There has been an explosion of cute kids at the store this past week. The arrival of Spring has brought these little ones out from under the layers of winter, and they are ready to explore. Little kids and books are a lovely combination. One thing about kids in the store that is particularly amusing is how they marvel at us having some, if not all, of the books they have at home.
"I have that. I have that one. Look, Mommy, Curious George." The familiar is comforting and surprising when it’s out of context. Little kids are still learning about things like stores and don’t understand that we sell books. They seem to know all about taking books, though. From the shelf, from the library. We had one little guy, maybe three and three quarters, who very casually dropped Jon Scieszka’s Trucktown in his mom’s already full and paid-for bag and just kind of walked away. The mom and I laughed and she said, "Honey, we don’t steal. Daddy’s a state trooper and we just don’t do that."
Watching kids under five pick out books is a lesson in cover design and placement. I feel sorry for authors in the higher-up A-F section of the alphabet, because their books never get picked by tots. Little kids just can’t reach those shelves. Color seems to be a huge factor for kids. And as much as I hate divide along gender lines, girls to tend to for the pink and purple tones, while boys head for blue. We had a little girl about three years old who hauled a chair over to this one section so she could take a copy of Purplicious by Victoria Kahn off the top shelf of a display. The Tushy Book by Fran Manushkin had practically been mauled by kids under three. There’s something about a bottom that kids just seem to love. Another book that has kids — and it’s the boys again — begging to hear it read aloud, is Harriet Zieffert’s Mighty Max.
Two books are easily spanning gender difference. Mouse Was Mad by Linda Urban has been an enormously popular toddler pick. I think the cover really draws kids in. There’s nothing like a non-threatening mouse who’s angry to get kids’ attention. This is a great book about emotions that I’ve heard read aloud just about every day. Duck! Rabbit! by Amy Krouse Rosenthal and Tom Lichtenheld is drawing kids in.
The slight optical illusion about it has kids, and more than a few adults (myself included), staring at the cover trying to see the duck and the rabbit. It’s interesting with this book — sometimes I see the duck and sometimes I just can’t.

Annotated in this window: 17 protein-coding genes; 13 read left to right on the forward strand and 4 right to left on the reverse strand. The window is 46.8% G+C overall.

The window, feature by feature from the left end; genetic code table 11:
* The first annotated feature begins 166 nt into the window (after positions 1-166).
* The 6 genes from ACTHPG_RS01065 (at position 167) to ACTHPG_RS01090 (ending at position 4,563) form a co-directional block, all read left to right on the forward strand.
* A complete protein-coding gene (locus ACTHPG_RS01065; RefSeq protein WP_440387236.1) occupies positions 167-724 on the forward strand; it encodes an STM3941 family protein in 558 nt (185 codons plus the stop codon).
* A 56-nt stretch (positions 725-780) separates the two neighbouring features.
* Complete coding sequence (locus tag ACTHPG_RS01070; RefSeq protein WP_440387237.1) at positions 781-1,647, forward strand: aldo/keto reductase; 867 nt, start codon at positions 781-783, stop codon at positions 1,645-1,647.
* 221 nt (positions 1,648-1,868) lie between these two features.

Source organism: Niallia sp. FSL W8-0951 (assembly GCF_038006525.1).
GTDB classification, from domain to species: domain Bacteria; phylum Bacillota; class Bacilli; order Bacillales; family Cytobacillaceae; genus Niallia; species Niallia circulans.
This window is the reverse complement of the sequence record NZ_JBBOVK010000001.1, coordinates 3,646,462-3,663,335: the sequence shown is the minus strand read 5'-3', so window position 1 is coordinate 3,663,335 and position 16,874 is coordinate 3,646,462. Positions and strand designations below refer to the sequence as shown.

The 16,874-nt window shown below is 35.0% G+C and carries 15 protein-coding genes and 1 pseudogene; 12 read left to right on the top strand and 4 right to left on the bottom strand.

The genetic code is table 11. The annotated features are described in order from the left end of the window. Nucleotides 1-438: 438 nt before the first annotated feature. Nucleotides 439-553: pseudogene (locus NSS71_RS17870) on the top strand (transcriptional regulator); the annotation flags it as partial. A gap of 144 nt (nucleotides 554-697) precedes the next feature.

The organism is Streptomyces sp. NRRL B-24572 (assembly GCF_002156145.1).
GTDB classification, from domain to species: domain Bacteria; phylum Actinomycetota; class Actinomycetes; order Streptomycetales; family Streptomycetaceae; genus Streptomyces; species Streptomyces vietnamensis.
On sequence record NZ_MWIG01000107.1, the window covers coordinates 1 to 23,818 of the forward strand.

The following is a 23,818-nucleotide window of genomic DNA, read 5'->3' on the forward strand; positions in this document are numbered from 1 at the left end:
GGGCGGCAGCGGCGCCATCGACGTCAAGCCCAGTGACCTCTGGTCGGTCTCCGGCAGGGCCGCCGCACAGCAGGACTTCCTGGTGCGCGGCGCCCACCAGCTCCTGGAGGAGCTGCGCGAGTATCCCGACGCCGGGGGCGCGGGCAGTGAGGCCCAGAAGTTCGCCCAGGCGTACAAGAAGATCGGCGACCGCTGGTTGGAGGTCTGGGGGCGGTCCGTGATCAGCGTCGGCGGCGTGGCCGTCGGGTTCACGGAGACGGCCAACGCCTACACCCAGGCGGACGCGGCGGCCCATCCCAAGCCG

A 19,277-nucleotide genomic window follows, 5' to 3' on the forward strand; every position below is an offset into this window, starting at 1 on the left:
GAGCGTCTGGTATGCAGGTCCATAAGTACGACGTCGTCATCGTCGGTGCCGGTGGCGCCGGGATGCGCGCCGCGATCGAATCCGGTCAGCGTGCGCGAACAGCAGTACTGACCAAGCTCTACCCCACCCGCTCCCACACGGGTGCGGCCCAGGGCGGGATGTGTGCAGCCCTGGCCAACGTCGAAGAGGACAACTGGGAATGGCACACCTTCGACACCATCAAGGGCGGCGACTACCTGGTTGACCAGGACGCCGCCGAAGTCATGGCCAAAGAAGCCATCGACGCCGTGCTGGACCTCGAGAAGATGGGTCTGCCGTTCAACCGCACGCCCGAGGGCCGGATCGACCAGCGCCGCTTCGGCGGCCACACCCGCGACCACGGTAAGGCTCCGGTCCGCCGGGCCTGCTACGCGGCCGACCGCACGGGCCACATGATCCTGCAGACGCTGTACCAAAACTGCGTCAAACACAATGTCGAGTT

Reallly, regardless of what they’re picking out, kids getting excited about books thrill me. There’s nothing as heartwarming as a toddler hugging a book. I know that a book-hugging child often turns into a voracious reader who keeps me on my toes with thoughtful recommendations for years to come.
It’s fascinating to hear what toddlers gravitate to and why. Thanks for sharing.
I never noticed the duck until you mentioned it. Pretty cool. When I worked at a book store, I noticed this trend in kids too. The young ones also seem to get fixated on a certain theme. I met one girl who only wanted to read books that had to do with the moon. When I gave her grandma a copy of Papa please get the moon for me by Eric Carle, the little girl was so excited, but would cry and shout when the book was closed. This entry has reminded me of good points to bring up during my writing mentor internship interview next week. =)
Too funny about toddlers’ vocal surprise at seeing copies of their own books in bookstores. I often feel our own little one’s enthusiasm at spotting literary characters and alphabetical letters he recognizes on the kid’s shelves at the local chain bookstore is an irritant to the staff. We’ve been meaning for more than a year to take a Vermont day trip that includes a stop at The Flying Pig — and I’m even more eager to do so now that I’ve read about your joy in interacting with your youngest customers!
I see more duck (I think seagull) than rabbit
Josie’s observations capture the joy, unpredictability, and unique world views of the littlest readers. I hope they keep visiting bookstores in droves! Great market research for authors – and book designers! Thanks for the info and the chuckles.
I am an illustrator with a very small publishing house and a few years ago I designed the cover for a children’s book. Then I gave the covers to various elementary schools and asked the children to choose the cover. There was a distinctive difference between the girls and boys choice, but it was a fascinating exercise!
What does it mean if you can see both the duck and the rabbit at the same time?
And does the tendency to see the duck or the rabbit correlate with handedness?